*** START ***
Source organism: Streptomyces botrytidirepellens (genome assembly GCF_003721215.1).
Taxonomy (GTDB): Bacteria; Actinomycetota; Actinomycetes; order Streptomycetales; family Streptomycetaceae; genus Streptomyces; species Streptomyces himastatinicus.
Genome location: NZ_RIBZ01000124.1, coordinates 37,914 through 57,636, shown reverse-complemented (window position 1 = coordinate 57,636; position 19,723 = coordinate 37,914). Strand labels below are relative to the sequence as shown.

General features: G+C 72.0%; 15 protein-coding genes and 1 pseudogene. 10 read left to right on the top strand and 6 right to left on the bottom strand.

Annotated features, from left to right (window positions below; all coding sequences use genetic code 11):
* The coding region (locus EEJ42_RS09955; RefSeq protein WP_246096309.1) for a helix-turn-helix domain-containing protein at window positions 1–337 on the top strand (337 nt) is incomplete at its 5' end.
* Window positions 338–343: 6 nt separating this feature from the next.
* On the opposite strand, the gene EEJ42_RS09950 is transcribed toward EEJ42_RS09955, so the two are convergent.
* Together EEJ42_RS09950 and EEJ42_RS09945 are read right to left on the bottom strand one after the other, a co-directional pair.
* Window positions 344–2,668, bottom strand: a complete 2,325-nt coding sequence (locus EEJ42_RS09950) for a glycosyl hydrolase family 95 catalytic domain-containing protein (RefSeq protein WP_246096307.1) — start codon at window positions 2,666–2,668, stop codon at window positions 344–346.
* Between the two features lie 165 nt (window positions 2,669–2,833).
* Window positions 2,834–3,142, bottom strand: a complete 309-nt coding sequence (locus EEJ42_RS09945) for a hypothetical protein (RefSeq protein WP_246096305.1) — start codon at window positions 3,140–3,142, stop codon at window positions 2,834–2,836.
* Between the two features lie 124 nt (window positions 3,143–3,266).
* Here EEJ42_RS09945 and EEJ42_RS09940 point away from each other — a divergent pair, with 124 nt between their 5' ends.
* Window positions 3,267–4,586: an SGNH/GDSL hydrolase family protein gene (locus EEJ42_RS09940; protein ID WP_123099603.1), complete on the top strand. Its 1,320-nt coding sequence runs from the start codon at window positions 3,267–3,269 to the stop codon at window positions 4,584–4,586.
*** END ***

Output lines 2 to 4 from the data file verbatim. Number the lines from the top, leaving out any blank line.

Taxonomy (GTDB): Bacteria; Actinomycetota; Actinomycetes; order Streptomycetales; family Streptomycetaceae; genus Streptomyces; species Streptomyces himastatinicus.
Genome location: NZ_RIBZ01000124.1, coordinates 37,914 through 57,636, shown reverse-complemented (window position 1 = coordinate 57,636; position 19,723 = coordinate 37,914). Strand labels below are relative to the sequence as shown.

General features: G+C 72.0%; 15 protein-coding genes and 1 pseudogene. 10 read left to right on the top strand and 6 right to left on the bottom strand.